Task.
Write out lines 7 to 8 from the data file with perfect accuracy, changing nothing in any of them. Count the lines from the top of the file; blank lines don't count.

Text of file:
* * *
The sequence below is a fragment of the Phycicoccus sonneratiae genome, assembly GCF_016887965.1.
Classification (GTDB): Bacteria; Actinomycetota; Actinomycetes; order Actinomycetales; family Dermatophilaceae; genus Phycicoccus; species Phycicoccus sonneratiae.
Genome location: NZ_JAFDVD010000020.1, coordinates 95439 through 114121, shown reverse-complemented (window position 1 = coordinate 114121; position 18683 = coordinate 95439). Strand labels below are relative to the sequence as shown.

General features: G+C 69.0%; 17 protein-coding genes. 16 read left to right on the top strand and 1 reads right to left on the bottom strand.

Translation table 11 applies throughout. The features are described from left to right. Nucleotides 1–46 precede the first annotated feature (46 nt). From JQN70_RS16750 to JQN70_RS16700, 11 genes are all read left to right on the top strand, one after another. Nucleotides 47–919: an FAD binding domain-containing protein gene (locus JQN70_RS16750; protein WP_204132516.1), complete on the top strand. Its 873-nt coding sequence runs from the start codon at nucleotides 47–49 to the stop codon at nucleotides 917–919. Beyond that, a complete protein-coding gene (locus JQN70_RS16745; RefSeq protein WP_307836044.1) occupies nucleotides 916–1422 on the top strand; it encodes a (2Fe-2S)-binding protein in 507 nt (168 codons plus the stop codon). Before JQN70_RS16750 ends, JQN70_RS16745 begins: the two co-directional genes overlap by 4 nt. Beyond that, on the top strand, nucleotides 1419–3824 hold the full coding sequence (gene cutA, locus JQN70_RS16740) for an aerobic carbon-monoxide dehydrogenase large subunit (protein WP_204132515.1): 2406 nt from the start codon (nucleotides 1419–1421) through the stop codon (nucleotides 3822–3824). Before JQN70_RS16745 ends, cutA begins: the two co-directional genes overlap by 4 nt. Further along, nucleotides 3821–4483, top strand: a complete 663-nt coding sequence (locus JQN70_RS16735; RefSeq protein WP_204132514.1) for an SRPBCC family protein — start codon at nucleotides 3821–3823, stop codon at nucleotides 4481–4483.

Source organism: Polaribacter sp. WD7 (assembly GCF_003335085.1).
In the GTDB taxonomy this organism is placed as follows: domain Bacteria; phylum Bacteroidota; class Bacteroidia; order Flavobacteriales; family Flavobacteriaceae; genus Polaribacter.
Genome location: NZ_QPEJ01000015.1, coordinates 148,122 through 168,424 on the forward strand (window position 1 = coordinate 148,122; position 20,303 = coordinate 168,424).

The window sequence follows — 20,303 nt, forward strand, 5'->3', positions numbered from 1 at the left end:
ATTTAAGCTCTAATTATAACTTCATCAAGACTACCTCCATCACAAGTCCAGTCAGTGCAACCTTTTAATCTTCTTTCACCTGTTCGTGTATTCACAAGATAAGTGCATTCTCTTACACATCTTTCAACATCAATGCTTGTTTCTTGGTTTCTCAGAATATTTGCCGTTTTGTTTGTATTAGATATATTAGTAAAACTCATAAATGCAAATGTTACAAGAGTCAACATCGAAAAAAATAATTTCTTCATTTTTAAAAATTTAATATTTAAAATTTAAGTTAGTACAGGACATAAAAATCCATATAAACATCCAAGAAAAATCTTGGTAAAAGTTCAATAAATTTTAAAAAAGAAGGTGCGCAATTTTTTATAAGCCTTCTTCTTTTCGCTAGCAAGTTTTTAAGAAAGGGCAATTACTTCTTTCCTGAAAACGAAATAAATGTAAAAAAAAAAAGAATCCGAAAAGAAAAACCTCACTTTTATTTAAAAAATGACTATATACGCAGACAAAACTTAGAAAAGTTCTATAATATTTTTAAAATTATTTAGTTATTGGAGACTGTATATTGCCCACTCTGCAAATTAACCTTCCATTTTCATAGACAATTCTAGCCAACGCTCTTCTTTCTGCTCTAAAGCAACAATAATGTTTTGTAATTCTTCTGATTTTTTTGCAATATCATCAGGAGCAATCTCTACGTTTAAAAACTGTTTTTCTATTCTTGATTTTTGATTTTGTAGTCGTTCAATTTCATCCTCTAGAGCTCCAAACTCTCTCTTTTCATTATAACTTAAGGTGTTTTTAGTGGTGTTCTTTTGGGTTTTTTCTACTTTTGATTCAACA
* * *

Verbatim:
In the GTDB taxonomy this organism is placed as follows: domain Bacteria; phylum Bacteroidota; class Bacteroidia; order Flavobacteriales; family Flavobacteriaceae; genus Polaribacter.
Genome location: NZ_QPEJ01000015.1, coordinates 148,122 through 168,424 on the forward strand (window position 1 = coordinate 148,122; position 20,303 = coordinate 168,424).